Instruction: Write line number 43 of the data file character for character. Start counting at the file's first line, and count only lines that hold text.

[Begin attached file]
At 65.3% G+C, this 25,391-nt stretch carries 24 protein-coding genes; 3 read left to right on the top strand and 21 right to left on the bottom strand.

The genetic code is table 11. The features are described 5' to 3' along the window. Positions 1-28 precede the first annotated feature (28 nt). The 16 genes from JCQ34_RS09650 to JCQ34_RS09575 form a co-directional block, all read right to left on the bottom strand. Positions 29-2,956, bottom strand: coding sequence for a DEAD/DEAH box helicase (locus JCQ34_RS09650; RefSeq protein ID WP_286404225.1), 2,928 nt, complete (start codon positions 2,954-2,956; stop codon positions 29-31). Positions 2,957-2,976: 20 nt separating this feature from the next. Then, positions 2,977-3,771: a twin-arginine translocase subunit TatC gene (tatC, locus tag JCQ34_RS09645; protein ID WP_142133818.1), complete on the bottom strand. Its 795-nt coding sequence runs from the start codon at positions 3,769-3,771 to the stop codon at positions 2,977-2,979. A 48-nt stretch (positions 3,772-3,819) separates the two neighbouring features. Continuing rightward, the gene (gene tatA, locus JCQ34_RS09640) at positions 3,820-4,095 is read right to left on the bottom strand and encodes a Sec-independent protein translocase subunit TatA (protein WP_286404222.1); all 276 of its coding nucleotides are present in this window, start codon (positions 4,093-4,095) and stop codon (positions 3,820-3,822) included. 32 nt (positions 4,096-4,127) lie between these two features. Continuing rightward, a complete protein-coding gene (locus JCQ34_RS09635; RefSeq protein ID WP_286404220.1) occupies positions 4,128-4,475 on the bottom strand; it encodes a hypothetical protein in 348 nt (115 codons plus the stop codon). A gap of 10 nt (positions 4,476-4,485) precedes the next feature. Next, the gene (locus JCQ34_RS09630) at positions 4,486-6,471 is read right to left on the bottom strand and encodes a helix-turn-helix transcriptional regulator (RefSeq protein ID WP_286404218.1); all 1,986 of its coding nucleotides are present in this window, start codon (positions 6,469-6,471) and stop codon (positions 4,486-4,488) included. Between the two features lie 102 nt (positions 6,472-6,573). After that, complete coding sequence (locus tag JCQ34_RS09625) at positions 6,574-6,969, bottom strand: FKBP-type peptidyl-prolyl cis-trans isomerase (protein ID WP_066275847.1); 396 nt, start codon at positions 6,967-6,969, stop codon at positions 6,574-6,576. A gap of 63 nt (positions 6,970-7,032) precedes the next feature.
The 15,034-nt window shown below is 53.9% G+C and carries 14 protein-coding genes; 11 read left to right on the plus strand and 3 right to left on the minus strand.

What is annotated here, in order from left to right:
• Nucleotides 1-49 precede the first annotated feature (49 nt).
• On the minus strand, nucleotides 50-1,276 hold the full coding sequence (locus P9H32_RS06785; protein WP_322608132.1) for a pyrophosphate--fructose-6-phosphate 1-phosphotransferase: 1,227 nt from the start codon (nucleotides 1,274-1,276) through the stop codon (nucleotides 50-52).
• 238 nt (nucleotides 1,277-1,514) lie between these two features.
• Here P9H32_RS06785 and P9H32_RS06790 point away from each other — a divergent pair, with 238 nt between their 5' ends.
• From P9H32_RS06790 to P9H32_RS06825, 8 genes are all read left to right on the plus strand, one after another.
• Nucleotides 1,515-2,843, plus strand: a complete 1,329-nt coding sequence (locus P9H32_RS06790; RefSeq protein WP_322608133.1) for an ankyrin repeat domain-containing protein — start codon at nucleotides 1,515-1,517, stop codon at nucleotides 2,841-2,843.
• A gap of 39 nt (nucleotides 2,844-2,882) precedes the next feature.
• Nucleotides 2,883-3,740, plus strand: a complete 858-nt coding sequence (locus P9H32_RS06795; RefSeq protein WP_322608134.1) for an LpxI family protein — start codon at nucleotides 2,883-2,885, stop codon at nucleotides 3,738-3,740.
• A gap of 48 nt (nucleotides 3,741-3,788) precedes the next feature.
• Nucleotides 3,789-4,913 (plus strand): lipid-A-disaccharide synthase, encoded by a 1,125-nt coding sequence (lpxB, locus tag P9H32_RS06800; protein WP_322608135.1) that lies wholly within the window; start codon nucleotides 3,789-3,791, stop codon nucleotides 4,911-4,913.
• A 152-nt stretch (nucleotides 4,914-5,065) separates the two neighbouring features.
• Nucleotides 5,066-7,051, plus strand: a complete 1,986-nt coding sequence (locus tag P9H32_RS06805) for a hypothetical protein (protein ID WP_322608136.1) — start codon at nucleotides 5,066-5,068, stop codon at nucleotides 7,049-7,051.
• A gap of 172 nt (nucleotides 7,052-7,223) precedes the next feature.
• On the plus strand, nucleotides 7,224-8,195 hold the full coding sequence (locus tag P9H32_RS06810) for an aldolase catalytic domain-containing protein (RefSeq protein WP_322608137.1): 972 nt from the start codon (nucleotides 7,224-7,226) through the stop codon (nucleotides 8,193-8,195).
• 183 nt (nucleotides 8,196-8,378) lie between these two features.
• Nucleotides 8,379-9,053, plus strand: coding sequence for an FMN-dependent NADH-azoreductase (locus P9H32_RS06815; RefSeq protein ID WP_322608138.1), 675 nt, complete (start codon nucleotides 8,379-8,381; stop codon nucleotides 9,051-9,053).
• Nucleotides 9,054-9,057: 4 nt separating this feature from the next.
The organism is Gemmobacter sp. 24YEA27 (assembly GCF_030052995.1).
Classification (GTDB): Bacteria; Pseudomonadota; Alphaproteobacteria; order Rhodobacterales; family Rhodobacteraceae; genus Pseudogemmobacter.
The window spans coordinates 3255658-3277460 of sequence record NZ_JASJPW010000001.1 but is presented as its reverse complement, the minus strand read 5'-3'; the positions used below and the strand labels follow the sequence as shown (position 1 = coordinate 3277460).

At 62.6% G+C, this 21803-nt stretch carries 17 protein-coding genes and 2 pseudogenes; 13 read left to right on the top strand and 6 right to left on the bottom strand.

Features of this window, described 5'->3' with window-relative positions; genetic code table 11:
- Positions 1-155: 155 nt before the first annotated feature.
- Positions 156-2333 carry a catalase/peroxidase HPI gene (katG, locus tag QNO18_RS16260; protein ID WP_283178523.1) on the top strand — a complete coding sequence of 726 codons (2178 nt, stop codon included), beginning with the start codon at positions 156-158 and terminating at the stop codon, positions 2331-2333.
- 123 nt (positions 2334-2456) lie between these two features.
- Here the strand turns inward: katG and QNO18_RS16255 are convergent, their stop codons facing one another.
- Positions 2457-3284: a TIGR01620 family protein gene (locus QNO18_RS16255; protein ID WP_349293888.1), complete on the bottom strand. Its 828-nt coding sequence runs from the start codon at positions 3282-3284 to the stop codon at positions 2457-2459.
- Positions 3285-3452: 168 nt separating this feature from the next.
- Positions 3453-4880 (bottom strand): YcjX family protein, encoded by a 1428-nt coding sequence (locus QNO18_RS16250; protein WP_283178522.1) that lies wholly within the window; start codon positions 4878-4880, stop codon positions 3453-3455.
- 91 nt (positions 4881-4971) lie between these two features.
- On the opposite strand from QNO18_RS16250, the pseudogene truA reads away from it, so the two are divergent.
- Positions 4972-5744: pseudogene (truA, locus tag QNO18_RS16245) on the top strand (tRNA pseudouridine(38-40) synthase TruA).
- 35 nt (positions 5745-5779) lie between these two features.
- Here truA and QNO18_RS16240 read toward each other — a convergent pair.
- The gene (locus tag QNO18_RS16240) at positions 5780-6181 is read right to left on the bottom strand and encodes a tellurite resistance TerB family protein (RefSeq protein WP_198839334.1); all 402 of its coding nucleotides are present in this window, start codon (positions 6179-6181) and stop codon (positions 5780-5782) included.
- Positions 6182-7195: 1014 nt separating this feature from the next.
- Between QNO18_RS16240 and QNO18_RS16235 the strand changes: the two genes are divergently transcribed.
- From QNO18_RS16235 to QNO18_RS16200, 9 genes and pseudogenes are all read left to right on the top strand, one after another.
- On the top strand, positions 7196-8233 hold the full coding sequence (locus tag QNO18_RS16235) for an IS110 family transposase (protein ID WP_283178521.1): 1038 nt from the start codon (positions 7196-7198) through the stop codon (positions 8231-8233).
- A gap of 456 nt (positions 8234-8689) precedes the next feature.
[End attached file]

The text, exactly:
- On the top strand, positions 7196-8233 hold the full coding sequence (locus tag QNO18_RS16235) for an IS110 family transposase (protein ID WP_283178521.1): 1038 nt from the start codon (positions 7196-7198) through the stop codon (positions 8231-8233).